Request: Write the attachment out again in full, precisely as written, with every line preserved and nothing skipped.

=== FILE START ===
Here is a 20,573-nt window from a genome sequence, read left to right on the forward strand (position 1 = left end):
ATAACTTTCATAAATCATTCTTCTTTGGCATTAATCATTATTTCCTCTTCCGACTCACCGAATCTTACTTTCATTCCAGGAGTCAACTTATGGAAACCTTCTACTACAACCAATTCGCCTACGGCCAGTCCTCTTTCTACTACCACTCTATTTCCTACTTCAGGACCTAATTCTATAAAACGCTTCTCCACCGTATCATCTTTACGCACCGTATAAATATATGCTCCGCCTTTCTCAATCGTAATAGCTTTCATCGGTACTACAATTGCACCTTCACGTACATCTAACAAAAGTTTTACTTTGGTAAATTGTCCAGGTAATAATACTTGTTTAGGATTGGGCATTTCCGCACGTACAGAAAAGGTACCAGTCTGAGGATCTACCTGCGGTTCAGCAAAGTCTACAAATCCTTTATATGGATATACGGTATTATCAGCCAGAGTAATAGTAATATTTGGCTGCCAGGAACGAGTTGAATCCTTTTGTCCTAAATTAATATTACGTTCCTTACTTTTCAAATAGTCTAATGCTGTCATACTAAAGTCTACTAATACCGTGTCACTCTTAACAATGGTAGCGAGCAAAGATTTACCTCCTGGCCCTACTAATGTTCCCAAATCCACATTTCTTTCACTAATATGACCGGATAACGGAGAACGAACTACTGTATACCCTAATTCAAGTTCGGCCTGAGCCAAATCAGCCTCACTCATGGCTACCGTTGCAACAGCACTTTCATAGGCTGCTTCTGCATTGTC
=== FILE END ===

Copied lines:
Here is a 20,573-nt window from a genome sequence, read left to right on the forward strand (position 1 = left end):
ATAACTTTCATAAATCATTCTTCTTTGGCATTAATCATTATTTCCTCTTCCGACTCACCGAATCTTACTTTCATTCCAGGAGTCAACTTATGGAAACCTTCTACTACAACCAATTCGCCTACGGCCAGTCCTCTTTCTACTACCACTCTATTTCCTACTTCAGGACCTAATTCTATAAAACGCTTCTCCACCGTATCATCTTTACGCACCGTATAAATATATGCTCCGCCTTTCTCAATCGTAATAGCTTTCATCGGTACTACAATTGCACCTTCACGTACATCTAACAAAAGTTTTACTTTGGTAAATTGTCCAGGTAATAATACTTGTTTAGGATTGGGCATTTCCGCACGTACAGAAAAGGTACCAGTCTGAGGATCTACCTGCGGTTCAGCAAAGTCTACAAATCCTTTATATGGATATACGGTATTATCAGCCAGAGTAATAGTAATATTTGGCTGCCAGGAACGAGTTGAATCCTTTTGTCCTAAATTAATATTACGTTCCTTACTTTTCAAATAGTCTAATGCTGTCATACTAAAGTCTACTAATACCGTGTCACTCTTAACAATGGTAGCGAGCAAAGATTTACCTCCTGGCCCTACTAATGTTCCCAAATCCACATTTCTTTCACTAATATGACCGGATAACGGAGAACGAACTACTGTATACCCTAATTCAAGTTCGGCCTGAGCCAAATCAGCCTCACTCATGGCTACCGTTGCAACAGCACTTTCATAGGCTGCTTCTGCATTGTC